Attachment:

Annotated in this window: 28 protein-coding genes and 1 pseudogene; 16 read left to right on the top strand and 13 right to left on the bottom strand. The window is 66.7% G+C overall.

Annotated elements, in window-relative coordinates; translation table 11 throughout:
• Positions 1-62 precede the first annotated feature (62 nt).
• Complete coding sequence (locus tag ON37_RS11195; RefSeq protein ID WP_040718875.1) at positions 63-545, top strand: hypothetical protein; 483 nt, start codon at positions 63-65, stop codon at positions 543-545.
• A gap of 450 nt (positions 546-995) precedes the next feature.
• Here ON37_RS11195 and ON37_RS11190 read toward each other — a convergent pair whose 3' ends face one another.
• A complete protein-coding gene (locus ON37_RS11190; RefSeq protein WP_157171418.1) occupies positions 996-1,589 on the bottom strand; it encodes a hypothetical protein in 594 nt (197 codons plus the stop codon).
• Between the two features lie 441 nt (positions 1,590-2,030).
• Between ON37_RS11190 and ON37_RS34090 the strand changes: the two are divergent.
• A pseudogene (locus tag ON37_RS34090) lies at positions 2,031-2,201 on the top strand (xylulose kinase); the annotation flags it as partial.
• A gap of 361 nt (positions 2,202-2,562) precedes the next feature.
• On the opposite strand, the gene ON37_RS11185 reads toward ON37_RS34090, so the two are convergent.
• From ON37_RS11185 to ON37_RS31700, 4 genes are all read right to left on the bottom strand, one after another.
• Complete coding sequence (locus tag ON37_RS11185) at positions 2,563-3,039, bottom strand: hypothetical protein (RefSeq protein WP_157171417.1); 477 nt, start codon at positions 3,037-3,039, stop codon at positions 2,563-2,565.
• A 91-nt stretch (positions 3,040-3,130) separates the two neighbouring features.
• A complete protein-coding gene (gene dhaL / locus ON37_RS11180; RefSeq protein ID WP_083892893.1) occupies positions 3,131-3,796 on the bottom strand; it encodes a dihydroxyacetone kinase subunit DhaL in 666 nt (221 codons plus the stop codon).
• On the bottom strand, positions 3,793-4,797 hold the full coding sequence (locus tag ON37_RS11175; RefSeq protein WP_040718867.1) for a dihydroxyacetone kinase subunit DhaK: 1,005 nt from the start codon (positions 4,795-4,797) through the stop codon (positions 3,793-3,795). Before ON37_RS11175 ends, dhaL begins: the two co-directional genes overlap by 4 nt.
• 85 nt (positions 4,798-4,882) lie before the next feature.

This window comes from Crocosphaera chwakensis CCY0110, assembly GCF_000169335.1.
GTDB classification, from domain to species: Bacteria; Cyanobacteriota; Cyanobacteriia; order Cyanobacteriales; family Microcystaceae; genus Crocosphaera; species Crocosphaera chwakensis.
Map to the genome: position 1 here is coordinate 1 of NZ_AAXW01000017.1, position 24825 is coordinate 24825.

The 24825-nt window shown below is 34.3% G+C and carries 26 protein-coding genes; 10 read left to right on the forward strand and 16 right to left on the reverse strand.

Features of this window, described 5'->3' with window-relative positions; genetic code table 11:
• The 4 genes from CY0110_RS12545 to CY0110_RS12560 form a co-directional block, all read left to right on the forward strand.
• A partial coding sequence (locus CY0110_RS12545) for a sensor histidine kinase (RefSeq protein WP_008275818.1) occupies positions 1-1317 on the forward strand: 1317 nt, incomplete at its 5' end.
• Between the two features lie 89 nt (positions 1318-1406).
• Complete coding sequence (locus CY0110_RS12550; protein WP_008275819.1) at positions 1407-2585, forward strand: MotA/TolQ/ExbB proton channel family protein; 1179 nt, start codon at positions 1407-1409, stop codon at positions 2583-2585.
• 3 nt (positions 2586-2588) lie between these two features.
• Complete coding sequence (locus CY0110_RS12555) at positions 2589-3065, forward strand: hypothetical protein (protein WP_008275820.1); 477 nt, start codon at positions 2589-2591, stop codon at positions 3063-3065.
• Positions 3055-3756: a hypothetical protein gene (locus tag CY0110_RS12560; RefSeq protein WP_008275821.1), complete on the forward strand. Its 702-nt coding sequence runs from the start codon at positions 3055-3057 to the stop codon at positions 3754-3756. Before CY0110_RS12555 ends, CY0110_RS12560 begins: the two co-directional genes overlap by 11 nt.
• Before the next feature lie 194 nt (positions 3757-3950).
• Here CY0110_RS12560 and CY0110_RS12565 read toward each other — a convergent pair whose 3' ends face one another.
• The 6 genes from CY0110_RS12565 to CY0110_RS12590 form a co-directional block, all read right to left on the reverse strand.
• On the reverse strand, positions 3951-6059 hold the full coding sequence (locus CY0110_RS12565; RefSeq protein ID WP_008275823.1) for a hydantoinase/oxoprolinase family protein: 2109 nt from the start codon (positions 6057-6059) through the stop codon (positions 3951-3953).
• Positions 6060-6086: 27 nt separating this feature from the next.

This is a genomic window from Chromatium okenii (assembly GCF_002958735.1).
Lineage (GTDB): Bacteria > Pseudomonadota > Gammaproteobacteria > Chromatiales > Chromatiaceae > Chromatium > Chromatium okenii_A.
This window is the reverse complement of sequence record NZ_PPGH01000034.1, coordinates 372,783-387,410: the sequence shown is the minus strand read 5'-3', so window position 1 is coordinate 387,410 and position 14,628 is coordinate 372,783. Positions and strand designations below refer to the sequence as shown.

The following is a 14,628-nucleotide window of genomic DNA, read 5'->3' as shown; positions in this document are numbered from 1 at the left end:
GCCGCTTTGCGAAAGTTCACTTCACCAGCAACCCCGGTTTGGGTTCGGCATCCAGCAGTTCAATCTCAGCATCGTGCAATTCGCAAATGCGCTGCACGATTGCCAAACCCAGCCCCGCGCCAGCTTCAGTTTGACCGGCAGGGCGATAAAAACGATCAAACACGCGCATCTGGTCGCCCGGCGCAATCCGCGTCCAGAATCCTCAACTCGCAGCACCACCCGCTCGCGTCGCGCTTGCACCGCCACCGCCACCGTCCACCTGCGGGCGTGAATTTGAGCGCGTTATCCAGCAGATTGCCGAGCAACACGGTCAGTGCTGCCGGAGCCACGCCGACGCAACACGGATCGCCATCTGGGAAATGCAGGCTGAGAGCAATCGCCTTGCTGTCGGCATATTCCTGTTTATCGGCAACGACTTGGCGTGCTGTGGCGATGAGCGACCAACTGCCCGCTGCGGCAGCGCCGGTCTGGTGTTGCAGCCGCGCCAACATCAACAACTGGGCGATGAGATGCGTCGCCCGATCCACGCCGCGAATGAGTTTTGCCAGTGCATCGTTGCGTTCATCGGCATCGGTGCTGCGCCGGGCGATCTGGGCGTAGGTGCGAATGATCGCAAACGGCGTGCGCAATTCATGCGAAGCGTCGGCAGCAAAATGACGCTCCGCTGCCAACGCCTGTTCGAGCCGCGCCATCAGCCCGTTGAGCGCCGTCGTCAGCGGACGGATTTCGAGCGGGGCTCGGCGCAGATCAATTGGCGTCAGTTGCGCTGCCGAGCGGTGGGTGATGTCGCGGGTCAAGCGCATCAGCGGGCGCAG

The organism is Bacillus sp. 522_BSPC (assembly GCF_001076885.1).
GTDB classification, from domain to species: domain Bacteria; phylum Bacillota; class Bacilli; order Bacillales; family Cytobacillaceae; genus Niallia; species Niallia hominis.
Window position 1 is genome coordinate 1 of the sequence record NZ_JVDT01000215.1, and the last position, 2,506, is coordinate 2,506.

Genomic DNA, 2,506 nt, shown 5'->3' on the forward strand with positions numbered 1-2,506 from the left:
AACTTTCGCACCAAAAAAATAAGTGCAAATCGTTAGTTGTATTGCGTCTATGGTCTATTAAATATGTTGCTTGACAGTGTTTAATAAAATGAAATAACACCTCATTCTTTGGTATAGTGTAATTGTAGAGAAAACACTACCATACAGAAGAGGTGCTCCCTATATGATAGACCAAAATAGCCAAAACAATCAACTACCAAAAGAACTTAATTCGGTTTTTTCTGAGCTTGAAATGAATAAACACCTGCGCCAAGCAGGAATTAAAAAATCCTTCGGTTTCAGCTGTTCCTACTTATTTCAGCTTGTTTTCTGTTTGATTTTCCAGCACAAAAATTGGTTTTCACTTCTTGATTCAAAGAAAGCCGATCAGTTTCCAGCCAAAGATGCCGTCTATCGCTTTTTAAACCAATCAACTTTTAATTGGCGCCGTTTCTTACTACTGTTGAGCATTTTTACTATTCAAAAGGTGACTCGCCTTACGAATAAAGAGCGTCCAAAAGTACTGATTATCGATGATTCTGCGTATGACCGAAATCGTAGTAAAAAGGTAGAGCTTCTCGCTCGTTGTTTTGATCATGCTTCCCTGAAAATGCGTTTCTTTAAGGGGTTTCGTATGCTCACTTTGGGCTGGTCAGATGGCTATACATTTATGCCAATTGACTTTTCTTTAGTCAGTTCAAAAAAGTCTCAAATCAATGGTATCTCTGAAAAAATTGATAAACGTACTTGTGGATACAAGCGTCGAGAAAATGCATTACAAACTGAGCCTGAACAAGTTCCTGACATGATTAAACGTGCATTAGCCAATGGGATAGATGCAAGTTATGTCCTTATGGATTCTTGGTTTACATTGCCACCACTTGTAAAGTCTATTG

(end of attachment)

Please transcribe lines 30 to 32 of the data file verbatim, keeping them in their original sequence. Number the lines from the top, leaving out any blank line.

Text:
• Positions 3055-3756: a hypothetical protein gene (locus tag CY0110_RS12560; RefSeq protein WP_008275821.1), complete on the forward strand. Its 702-nt coding sequence runs from the start codon at positions 3055-3057 to the stop codon at positions 3754-3756. Before CY0110_RS12555 ends, CY0110_RS12560 begins: the two co-directional genes overlap by 11 nt.
• Before the next feature lie 194 nt (positions 3757-3950).
• Here CY0110_RS12560 and CY0110_RS12565 read toward each other — a convergent pair whose 3' ends face one another.